Facebook Inc cannot challenge search warrants New York prosecutors used to get information from its site on hundreds of users suspected of Social Security fraud, a state appeals court said on Tuesday, in a decision likely making it harder for New Yorkers to keep their digital lives private.
The warrants, which applied to 381 users' photos, private messages and other account information, could only be challenged by individual defendants after prosecutors gathered evidence, the Manhattan-based court unanimously ruled.
Facebook was backed in the case by a group of large Internet companies including Google Inc and Microsoft Corp, which argued the case could set a troubling precedent giving prosecutors access to all kinds of digital information.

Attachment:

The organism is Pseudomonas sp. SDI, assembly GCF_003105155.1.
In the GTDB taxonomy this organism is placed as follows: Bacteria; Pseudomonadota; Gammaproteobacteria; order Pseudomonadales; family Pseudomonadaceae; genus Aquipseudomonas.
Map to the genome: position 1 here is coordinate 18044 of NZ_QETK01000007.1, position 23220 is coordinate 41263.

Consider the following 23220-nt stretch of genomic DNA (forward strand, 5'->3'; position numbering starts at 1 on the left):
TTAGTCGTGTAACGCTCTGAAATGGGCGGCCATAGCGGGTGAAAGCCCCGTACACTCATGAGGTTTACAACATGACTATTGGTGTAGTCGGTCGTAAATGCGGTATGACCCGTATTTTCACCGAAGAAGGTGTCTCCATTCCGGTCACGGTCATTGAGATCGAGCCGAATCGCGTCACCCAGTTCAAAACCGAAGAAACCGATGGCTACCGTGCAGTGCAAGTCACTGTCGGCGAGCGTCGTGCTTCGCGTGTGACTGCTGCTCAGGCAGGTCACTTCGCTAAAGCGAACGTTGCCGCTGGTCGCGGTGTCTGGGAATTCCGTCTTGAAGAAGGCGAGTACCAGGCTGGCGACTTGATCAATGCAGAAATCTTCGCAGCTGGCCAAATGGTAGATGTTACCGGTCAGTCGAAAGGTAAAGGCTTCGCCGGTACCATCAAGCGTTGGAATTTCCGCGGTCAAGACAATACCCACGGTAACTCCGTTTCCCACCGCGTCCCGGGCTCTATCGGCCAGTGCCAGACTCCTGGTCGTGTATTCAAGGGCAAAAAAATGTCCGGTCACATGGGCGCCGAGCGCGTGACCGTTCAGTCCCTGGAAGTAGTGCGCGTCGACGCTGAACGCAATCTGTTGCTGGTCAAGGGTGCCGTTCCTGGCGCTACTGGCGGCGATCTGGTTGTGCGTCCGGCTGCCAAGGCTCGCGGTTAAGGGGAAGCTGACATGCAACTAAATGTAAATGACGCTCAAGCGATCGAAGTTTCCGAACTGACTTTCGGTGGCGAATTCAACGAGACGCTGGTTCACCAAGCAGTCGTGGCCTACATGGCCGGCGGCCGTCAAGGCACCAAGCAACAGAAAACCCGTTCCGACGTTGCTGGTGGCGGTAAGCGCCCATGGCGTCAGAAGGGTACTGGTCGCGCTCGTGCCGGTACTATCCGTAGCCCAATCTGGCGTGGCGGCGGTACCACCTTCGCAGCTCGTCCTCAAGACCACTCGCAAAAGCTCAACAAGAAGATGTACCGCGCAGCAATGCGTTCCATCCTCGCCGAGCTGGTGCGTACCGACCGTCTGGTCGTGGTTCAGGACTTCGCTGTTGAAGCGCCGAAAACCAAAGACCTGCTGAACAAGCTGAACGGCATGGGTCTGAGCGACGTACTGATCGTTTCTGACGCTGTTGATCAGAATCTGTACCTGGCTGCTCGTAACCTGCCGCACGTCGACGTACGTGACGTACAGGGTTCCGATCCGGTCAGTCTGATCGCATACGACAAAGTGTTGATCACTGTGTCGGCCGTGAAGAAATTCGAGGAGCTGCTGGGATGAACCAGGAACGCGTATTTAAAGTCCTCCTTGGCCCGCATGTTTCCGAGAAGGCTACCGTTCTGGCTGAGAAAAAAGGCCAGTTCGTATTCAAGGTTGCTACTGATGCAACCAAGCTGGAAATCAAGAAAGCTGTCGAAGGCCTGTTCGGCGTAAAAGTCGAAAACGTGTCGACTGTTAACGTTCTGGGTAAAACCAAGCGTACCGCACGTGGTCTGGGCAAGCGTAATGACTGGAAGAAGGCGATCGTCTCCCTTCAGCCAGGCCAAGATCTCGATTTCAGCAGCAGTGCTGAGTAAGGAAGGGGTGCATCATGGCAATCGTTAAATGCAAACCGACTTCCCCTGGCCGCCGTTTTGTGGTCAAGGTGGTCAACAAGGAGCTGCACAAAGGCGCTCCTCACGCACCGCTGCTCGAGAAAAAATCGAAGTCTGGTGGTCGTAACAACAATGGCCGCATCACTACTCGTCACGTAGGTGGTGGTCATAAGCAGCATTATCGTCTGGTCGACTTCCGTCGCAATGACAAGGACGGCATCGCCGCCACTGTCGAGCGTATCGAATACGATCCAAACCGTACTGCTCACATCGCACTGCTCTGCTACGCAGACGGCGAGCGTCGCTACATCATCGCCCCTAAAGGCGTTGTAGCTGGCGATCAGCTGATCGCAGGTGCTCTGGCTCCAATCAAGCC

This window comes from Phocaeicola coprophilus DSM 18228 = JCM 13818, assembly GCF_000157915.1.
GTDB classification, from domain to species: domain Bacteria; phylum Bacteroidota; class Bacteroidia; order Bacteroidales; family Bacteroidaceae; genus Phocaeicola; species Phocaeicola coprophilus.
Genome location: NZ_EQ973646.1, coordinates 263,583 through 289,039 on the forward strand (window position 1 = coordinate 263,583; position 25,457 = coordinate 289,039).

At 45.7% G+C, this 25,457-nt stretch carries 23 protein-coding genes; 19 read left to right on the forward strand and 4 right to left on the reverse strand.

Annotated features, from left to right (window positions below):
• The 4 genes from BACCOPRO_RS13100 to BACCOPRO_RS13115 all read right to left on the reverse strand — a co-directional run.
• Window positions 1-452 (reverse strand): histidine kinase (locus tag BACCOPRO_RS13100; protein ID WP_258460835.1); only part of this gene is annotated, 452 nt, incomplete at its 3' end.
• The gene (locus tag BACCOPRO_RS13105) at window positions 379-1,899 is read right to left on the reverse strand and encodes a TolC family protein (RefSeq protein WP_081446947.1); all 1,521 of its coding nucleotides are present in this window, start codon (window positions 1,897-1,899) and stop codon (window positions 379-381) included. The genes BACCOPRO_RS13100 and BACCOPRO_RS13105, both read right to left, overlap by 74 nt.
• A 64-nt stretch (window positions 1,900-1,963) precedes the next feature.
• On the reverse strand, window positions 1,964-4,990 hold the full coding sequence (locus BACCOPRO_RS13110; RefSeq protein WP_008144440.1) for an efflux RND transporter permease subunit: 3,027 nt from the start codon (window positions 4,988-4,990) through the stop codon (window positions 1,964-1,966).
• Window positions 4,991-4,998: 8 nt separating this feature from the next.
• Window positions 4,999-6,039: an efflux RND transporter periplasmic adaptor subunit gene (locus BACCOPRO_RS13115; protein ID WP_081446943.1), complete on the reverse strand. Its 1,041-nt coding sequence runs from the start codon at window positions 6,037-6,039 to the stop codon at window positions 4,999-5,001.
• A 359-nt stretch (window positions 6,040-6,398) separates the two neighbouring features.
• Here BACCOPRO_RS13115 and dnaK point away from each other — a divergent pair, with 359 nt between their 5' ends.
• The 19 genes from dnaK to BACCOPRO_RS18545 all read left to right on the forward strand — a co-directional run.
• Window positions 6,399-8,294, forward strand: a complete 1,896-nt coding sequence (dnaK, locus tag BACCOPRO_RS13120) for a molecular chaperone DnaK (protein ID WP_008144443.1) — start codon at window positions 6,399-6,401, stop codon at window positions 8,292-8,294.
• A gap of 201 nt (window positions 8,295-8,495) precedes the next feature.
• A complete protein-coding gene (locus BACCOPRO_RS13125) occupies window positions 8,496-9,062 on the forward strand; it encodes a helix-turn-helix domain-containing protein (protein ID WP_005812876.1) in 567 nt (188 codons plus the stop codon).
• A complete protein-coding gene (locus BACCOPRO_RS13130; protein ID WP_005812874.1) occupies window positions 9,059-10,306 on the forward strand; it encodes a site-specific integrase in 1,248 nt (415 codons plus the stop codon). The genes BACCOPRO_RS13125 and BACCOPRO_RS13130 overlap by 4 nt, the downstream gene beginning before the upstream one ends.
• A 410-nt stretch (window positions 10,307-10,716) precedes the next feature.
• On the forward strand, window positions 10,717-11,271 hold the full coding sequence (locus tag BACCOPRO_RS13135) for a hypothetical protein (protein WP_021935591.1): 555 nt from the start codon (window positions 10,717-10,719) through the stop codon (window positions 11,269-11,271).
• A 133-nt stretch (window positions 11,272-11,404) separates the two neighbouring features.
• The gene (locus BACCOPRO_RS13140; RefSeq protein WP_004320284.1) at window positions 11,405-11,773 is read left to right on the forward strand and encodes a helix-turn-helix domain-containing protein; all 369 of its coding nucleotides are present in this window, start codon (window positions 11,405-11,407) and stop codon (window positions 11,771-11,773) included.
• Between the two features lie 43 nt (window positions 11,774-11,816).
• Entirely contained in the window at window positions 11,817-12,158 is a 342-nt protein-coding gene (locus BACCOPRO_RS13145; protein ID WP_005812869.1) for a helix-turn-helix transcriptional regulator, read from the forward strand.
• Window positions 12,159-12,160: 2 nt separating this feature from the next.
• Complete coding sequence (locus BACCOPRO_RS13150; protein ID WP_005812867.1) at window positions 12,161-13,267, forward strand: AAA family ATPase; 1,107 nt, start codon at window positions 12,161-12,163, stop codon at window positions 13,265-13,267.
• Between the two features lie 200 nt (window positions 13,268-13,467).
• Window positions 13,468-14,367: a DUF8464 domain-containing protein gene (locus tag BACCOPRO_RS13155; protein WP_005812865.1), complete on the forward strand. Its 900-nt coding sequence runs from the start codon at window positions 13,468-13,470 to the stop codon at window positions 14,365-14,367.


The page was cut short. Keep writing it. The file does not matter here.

Internet companies are pushing back broadly against U.S. intelligence and law enforcement agencies' demands for customer data, in the wake of revelations by former National Security Agency contractor Edward Snowden of wide-ranging online surveillance.
The Manhattan District Attorney's office served the warrants on Facebook in 2013, seeking information on dozens of people later indicted for Social Security fraud, including police officers and firefighters who allegedly feigned illness in the wake of the Sept. 11, 2001 attacks.